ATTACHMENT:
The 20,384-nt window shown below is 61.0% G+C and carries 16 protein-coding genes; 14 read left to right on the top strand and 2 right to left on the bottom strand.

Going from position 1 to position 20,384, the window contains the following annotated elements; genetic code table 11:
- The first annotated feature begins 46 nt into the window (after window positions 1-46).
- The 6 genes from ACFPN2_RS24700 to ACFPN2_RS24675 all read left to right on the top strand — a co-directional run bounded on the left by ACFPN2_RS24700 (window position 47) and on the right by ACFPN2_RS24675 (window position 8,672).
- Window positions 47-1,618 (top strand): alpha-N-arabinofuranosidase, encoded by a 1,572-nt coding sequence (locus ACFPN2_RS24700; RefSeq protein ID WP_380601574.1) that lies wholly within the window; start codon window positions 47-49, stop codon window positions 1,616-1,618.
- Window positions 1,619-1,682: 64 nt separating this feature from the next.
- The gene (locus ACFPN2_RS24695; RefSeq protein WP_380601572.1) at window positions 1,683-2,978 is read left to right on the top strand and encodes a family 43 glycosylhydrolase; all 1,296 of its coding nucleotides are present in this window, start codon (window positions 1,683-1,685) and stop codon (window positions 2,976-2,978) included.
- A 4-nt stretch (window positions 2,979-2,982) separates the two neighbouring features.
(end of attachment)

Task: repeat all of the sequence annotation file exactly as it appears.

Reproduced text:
The 20,384-nt window shown below is 61.0% G+C and carries 16 protein-coding genes; 14 read left to right on the top strand and 2 right to left on the bottom strand.

Going from position 1 to position 20,384, the window contains the following annotated elements; genetic code table 11:
- The first annotated feature begins 46 nt into the window (after window positions 1-46).
- The 6 genes from ACFPN2_RS24700 to ACFPN2_RS24675 all read left to right on the top strand — a co-directional run bounded on the left by ACFPN2_RS24700 (window position 47) and on the right by ACFPN2_RS24675 (window position 8,672).
- Window positions 47-1,618 (top strand): alpha-N-arabinofuranosidase, encoded by a 1,572-nt coding sequence (locus ACFPN2_RS24700; RefSeq protein ID WP_380601574.1) that lies wholly within the window; start codon window positions 47-49, stop codon window positions 1,616-1,618.
- Window positions 1,619-1,682: 64 nt separating this feature from the next.
- The gene (locus ACFPN2_RS24695; RefSeq protein WP_380601572.1) at window positions 1,683-2,978 is read left to right on the top strand and encodes a family 43 glycosylhydrolase; all 1,296 of its coding nucleotides are present in this window, start codon (window positions 1,683-1,685) and stop codon (window positions 2,976-2,978) included.
- A 4-nt stretch (window positions 2,979-2,982) separates the two neighbouring features.